Advisory Council Goal Setting

    In late 2011, the Advisory Council established goals and objectives to guide their involvement in the marine zoning and regulatory review.

    Public Scoping & Advisory Council Input

    On April 19, 2012 NOAA and FWS published a Notice of Intent to begin public scoping and announcing the agencies’ intent to prepare a Draft Environmental Impact Statement. In summer 2012, the Sanctuary Advisory Council held public scoping meetings in the Florida Keys and south Florida and gathered input from the public on issues they would like the marine zoning and regulatory review to address. The full results of the public scoping are available online, and are summarized in the sanctuary’s Public Scoping Summary Report, which was released in August 2012.

    Throughout 2013 and 2014, the Sanctuary Advisory Council gathered public input at the scoping meetings to identify key issues and develop ideas and recommendations for management actions affecting marine zones and regulations. They developed a workplan and addressed each issue by hearing presentations and holding discussions at advisory council meetings. Some issues were addressed by working groups, which held public workshops. By October 2014, the advisory council had addressed all workplan items. Some of the working groups and discussions led to advisory council motions (available by topic here), requesting that certain modifications to zones and regulations be analyzed by NOAA in its development of a draft Environmental Impact Statement.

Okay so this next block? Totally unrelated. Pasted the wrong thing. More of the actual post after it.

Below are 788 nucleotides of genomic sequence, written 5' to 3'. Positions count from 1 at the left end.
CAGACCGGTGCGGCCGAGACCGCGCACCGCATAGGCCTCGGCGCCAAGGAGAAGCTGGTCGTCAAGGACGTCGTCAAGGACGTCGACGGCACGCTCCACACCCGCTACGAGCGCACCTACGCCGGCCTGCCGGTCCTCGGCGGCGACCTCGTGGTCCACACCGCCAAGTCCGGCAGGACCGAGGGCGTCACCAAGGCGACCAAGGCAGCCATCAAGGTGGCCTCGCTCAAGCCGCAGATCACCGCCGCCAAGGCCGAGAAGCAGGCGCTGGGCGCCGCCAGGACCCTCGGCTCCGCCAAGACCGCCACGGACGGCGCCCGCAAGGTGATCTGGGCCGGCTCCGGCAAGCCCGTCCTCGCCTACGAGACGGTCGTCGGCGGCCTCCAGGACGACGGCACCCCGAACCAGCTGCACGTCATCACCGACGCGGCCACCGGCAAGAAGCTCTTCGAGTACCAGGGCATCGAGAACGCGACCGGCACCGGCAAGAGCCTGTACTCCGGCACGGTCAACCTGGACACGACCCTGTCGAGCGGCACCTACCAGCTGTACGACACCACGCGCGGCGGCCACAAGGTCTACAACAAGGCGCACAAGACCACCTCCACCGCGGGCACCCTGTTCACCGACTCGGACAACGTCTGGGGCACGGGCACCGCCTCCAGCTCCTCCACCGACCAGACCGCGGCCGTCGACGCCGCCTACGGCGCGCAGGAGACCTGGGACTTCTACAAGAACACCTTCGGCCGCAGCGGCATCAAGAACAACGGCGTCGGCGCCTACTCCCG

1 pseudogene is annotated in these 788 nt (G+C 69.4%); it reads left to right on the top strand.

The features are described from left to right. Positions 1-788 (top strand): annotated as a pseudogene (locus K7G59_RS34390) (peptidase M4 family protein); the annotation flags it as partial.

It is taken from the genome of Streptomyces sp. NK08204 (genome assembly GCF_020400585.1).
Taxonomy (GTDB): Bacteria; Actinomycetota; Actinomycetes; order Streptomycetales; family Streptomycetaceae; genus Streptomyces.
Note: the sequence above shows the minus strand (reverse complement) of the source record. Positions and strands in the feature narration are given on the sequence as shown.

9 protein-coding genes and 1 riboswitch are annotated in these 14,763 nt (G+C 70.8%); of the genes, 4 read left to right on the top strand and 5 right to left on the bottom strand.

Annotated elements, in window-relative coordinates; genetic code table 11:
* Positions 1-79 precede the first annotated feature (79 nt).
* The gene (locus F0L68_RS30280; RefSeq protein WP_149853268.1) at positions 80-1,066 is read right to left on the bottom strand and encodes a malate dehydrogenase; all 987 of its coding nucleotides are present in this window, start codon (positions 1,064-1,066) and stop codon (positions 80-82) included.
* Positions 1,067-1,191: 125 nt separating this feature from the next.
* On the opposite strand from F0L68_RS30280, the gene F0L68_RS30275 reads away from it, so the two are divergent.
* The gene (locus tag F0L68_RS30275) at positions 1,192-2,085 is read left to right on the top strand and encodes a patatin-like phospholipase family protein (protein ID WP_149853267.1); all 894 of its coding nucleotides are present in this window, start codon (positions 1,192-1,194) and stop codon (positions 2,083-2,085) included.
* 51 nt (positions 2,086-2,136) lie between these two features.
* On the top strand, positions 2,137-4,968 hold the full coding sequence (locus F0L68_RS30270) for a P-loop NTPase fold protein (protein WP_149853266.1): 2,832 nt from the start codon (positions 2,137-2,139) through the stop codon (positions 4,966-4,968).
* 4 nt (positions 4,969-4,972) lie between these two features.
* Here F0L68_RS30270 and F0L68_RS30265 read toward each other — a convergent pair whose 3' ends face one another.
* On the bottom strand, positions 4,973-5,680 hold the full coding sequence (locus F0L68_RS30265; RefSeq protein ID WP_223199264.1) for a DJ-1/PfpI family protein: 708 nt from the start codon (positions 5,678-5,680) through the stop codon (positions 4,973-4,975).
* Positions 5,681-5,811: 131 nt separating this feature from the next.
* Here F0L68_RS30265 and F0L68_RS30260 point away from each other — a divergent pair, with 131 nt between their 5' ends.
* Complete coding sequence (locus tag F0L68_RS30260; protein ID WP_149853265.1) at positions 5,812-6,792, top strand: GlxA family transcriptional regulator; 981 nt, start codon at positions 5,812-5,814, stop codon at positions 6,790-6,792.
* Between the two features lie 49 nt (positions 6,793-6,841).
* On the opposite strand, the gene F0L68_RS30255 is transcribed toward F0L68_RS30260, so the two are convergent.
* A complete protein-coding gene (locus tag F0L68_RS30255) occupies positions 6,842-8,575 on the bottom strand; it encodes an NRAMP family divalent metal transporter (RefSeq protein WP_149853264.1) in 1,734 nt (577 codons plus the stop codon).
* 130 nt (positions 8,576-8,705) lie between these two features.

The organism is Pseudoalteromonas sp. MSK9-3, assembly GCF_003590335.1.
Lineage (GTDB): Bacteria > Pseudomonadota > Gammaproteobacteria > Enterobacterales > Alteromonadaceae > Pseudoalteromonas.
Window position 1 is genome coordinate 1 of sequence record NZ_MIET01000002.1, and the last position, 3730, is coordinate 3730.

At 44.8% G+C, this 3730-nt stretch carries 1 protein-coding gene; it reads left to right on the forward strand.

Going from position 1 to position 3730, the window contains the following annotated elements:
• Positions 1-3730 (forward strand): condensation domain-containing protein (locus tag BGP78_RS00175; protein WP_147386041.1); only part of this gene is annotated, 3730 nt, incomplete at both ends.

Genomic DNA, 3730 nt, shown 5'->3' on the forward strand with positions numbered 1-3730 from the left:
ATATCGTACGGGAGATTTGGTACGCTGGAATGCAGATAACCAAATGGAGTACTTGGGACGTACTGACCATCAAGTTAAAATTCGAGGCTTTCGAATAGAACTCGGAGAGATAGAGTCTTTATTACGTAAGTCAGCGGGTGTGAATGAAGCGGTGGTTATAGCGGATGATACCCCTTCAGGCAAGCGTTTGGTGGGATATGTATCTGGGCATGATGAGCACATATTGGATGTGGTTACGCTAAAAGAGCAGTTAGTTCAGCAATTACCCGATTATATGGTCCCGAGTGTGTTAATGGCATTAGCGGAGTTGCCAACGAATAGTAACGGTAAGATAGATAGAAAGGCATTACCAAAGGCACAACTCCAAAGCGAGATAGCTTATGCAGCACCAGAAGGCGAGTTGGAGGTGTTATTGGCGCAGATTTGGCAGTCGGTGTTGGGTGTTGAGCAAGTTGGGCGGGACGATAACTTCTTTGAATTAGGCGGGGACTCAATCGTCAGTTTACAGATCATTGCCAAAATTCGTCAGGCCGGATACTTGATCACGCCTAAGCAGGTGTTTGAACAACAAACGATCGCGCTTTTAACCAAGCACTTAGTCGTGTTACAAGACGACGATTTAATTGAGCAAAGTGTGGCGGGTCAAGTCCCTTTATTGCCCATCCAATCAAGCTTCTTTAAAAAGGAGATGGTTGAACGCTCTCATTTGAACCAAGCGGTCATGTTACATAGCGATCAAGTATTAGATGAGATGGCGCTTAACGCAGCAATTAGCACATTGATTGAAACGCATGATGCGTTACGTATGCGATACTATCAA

Learn more about workplan and working groups.

    Agency Analysis & Development of Alternatives